Elena Scotti/FUSION

Wasps, the nasty, sociopathic version of bees, don’t abide liars in their ranks, according to a very specific upcoming study in the Proceedings of the National Academy of Sciences.

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Researchers basically created an insect Fight Club for the experiment. Wasps were set up in a series of cage matches by evolutionary biologists at the University of Michigan in order to study wasp honesty. The researchers chose to work with paper wasps, which are very good at origami. (Kidding! Actually they're named for the hives they make from saliva, dead wood, and plant fibers.)

Paper wasps have distinct facial markings, which apart from making them look mean, indicate how strong and healthy they are and how often they win fights. They evolve these facial features over their lifetimes—the more markers, the better for the wasp. A weak wasp, light on the facial details, knows to stay away from an antagonist with more markings.

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The experiment aimed to test the wasps' strength in fights with potential rivals, and to see whether "lying" about how strong a wasp was would give it an advantage. For this very mean study, the study's authors first stole collected queen wasps from their nests at breeding time, when tensions are high, and then forced weak wasps into rumbles against far stronger contenders in a clear plastic box. (Ethics are much more flexible for experiments on wasps than people.) Wasp "lying" was accomplished by painting more facial markings on the faces of weaker wasps.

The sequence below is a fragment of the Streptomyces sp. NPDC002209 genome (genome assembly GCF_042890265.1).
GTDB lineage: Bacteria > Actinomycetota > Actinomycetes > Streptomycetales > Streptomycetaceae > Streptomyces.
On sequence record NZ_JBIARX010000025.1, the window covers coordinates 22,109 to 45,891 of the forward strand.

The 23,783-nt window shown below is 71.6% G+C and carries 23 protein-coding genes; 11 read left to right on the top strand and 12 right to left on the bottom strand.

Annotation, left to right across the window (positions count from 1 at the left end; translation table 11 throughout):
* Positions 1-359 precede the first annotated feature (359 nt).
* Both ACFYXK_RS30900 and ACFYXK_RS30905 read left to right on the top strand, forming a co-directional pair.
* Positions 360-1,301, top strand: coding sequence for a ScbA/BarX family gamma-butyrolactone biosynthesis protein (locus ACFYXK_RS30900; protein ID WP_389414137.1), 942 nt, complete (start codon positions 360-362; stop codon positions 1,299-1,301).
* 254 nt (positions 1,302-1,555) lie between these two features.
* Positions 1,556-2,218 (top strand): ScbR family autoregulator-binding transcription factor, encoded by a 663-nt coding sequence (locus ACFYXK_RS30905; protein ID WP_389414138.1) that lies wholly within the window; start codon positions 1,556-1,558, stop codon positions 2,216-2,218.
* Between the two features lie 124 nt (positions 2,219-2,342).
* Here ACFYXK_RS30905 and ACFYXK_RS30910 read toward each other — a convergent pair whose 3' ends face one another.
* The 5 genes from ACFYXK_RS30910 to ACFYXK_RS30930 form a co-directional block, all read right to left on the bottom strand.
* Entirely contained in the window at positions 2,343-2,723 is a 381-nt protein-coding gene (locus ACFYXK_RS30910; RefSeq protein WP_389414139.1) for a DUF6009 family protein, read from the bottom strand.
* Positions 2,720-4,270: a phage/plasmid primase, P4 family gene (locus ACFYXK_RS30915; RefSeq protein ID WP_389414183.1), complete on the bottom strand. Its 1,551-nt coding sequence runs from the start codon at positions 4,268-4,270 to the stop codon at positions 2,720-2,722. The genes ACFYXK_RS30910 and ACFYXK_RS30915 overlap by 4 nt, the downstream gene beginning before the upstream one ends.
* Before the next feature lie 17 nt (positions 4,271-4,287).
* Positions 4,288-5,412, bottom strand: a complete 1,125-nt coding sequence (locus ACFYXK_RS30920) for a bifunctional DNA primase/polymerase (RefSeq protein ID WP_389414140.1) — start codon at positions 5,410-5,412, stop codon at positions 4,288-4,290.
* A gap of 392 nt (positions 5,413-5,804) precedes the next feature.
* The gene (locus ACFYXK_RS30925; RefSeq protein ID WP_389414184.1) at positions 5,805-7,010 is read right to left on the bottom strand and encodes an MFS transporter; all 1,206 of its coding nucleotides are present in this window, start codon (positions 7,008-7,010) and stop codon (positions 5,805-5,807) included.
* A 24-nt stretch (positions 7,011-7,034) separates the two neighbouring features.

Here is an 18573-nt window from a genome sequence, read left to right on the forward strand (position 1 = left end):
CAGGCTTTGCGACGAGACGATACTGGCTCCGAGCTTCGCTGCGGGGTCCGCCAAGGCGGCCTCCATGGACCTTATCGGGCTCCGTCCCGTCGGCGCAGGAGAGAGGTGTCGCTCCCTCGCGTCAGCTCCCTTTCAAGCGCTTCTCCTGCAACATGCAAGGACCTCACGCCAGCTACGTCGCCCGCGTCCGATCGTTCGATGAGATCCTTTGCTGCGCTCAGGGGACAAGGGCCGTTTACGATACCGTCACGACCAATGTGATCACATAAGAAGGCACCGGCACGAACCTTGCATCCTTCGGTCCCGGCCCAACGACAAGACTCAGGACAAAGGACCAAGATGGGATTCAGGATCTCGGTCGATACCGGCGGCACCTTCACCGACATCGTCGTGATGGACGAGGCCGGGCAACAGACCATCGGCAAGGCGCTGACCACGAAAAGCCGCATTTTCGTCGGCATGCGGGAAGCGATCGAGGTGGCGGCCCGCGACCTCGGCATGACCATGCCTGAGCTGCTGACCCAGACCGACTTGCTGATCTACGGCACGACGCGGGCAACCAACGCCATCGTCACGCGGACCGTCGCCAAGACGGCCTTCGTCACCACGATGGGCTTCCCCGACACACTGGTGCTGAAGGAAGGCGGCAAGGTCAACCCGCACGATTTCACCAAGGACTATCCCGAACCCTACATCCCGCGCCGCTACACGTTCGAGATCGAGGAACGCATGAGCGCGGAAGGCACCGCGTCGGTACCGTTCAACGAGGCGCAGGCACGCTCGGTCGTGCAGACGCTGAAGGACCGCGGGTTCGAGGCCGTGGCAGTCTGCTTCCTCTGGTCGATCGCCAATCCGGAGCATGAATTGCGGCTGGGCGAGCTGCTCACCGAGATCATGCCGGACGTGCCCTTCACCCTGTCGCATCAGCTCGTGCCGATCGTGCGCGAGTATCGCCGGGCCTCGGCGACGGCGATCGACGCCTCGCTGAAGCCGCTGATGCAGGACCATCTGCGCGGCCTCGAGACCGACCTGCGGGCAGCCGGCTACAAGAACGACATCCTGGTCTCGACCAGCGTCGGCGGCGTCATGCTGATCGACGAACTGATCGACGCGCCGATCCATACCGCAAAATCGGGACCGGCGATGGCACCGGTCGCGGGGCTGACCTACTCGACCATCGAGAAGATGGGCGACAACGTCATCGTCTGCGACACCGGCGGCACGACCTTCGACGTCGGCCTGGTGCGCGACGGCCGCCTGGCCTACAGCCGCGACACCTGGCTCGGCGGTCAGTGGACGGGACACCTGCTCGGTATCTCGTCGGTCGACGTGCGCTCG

Perhaps predictably, the outcome for the liars was not good (just like you were taught in elementary school). When the wasps were bled(!) after each fight to test their hormone stress levels, the victorious, strong wasps had higher levels of hormones associated with strength, fertility and aggression, whereas the weaker losers of the fights were drained of these same hormones. In the wild this would make the weaker wasps less attractive mates, with long term consequences for trying to rise above their station by lying about their fighting abilities. They also get horribly beaten up, to boot.

The study's authors interpret these findings as further proof of the theory of survival of the fittest: stronger wasps will attract more mates, win more fights and have overall better chances of passing on their genes. Weaklings, meanwhile, should get used to their lot in life and should not try and rise above their station by picking fights they cannot win, or telling lies. And they should try to avoid laboratories, where cruel researchers might force them to engage in fights they might otherwise absolutely avoid.

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Perhaps the study's authors should beware; paper wasps, like bees, can recognize individual human faces. Let's hope the study's participants don't try to orchestrate a Tyler Durden-style revenge on their researchers.

Elmo is a writer with Real Future.